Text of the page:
There was an actress who had a theatrical show that translated to issues that were important to our audience, so we decided instead of having a keynote address, we were going to have her do a performance piece.
About two days before the actress was due to arrive — we were already on-site at the meeting — she asked to switch from the luxury hotel she’d originally requested to another luxury hotel. Neither one was in our block. That was when we really started to go, huh, I think she’s going to be a little more high-maintenance than we thought.
When she gets to the convention center and she sees her dressing room, it was, “You know, it’s really dry in here.” She’s going to need a humidifier. She’s going to need a full-length mirror. She drinks a special drink. I had to go to one of my hotels I was staying in and be like, “Can I get a humidifier and a full-length mirror? I promise I’ll bring it back in two days.” I got one of my AV guys to carry the mirror for me, and I carried the humidifier over at six o’clock in the morning on the day of the performance.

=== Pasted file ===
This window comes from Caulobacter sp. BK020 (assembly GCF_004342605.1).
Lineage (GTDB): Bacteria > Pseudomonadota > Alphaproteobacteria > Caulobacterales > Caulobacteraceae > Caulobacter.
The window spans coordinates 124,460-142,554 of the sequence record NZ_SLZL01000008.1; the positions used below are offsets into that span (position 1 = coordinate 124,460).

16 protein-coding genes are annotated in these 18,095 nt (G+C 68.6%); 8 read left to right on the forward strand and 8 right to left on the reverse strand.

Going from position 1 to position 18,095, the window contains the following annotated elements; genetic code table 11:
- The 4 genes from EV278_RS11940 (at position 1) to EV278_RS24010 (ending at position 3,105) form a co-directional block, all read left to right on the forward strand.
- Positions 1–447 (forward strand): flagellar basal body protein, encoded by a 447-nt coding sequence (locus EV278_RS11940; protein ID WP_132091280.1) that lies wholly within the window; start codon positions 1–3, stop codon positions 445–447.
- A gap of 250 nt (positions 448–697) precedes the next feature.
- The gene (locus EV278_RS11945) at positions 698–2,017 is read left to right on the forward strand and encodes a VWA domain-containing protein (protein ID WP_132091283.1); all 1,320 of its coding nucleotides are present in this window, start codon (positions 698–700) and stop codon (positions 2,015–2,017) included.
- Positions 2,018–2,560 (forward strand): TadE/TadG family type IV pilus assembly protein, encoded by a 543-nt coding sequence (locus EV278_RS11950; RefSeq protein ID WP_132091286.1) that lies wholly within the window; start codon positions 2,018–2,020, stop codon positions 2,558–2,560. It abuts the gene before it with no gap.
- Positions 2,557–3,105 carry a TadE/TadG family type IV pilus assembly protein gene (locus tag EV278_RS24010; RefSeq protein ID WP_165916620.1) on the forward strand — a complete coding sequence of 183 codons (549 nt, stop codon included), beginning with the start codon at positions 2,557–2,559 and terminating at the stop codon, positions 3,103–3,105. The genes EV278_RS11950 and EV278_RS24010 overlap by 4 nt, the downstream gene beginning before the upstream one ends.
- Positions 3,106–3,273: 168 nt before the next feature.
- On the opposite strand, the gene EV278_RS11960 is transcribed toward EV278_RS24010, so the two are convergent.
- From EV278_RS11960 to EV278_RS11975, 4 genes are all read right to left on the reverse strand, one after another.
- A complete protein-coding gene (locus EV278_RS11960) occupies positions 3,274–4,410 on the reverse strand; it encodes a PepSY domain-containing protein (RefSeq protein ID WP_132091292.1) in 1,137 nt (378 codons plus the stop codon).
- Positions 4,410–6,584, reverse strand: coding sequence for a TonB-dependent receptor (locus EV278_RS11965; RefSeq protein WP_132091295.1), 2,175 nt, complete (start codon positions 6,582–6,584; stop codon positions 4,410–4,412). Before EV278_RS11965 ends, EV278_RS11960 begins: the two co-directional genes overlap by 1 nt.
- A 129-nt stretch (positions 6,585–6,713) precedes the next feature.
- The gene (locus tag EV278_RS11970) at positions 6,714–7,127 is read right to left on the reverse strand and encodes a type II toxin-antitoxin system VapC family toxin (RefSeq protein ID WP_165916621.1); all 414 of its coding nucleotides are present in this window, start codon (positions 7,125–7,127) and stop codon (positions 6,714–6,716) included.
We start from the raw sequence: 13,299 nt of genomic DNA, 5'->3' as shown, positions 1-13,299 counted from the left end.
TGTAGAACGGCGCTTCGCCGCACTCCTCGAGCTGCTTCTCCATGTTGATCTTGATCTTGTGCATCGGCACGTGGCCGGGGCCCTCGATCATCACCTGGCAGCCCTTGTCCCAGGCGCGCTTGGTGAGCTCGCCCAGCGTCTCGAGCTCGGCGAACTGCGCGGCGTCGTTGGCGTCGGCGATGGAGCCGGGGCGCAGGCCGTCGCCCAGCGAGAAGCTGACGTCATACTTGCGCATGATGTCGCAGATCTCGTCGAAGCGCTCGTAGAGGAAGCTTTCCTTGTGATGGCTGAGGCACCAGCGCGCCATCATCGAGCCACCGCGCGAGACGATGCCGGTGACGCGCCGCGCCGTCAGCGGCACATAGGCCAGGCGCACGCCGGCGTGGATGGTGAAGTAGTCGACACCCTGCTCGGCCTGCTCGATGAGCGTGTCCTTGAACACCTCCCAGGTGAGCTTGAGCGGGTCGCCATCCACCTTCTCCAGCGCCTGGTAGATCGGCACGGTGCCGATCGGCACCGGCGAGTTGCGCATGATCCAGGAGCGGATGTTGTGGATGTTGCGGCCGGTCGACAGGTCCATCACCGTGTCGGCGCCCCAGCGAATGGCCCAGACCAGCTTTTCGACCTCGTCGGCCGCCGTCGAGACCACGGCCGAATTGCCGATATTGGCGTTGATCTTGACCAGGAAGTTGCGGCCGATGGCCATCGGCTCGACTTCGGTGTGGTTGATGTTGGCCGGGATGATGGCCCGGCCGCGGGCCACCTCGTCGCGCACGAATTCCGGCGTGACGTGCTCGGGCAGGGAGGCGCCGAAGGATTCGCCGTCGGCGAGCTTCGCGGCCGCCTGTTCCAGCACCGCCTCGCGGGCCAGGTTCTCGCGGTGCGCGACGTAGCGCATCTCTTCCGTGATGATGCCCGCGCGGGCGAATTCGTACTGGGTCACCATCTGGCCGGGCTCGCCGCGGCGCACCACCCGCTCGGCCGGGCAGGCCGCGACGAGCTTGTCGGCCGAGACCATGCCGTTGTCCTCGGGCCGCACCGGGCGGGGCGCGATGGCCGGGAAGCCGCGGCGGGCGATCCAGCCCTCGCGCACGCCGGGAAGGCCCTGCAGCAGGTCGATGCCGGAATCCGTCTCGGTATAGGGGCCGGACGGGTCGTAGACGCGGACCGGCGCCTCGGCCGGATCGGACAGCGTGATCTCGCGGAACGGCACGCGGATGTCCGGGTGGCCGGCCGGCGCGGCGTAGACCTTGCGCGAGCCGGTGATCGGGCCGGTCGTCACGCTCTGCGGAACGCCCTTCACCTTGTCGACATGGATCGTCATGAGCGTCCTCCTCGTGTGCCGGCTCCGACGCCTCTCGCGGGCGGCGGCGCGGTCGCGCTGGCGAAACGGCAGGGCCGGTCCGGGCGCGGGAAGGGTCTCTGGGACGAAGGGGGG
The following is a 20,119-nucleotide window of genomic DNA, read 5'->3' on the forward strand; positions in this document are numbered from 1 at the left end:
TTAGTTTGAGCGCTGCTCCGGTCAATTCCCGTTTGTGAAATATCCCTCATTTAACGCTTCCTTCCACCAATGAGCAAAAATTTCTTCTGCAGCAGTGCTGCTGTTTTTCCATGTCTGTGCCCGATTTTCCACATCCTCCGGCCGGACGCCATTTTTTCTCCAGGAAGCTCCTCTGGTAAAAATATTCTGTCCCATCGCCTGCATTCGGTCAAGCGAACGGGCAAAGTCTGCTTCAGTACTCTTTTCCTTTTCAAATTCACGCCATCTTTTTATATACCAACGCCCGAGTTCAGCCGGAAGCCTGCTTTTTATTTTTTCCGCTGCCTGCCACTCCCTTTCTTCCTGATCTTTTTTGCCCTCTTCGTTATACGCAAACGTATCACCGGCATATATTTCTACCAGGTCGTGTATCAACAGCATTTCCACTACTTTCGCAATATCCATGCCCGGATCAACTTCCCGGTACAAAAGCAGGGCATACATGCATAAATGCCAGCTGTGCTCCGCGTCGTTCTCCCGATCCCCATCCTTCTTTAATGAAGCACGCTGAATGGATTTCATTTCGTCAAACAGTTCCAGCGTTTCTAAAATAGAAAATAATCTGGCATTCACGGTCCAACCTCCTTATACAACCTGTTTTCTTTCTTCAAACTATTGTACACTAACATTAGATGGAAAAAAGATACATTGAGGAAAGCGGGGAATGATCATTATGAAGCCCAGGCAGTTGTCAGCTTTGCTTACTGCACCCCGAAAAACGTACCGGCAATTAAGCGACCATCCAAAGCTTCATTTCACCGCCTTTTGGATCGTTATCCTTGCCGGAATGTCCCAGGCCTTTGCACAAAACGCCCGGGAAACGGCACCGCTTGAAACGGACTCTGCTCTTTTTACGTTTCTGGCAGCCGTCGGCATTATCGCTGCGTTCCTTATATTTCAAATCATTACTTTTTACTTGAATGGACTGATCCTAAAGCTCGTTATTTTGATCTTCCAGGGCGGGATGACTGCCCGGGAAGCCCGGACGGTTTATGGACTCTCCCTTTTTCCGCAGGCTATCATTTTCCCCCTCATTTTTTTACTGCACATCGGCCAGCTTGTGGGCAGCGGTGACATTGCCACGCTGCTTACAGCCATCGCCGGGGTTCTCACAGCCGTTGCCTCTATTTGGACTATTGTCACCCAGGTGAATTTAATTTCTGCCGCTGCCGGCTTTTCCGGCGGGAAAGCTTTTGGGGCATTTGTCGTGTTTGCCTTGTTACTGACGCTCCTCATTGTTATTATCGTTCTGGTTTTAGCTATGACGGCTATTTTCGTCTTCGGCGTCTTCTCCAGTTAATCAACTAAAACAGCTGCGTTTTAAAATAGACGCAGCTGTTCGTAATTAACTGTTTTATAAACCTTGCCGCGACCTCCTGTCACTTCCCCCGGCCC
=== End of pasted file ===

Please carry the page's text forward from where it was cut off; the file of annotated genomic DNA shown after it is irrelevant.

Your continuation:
And then she required no interruption and complete silence an hour before her performance. So, you know, you’re backstage in a convention center, and people are trying to roll carts that are full of dishes. And we literally ended up putting up a piece of yellow caution tape across the hallway in the back of the convention center to try to stop that from rolling through.
If I hadn’t known how good she was and how great her performance was going to be, I think it would have actually been much more frustrating.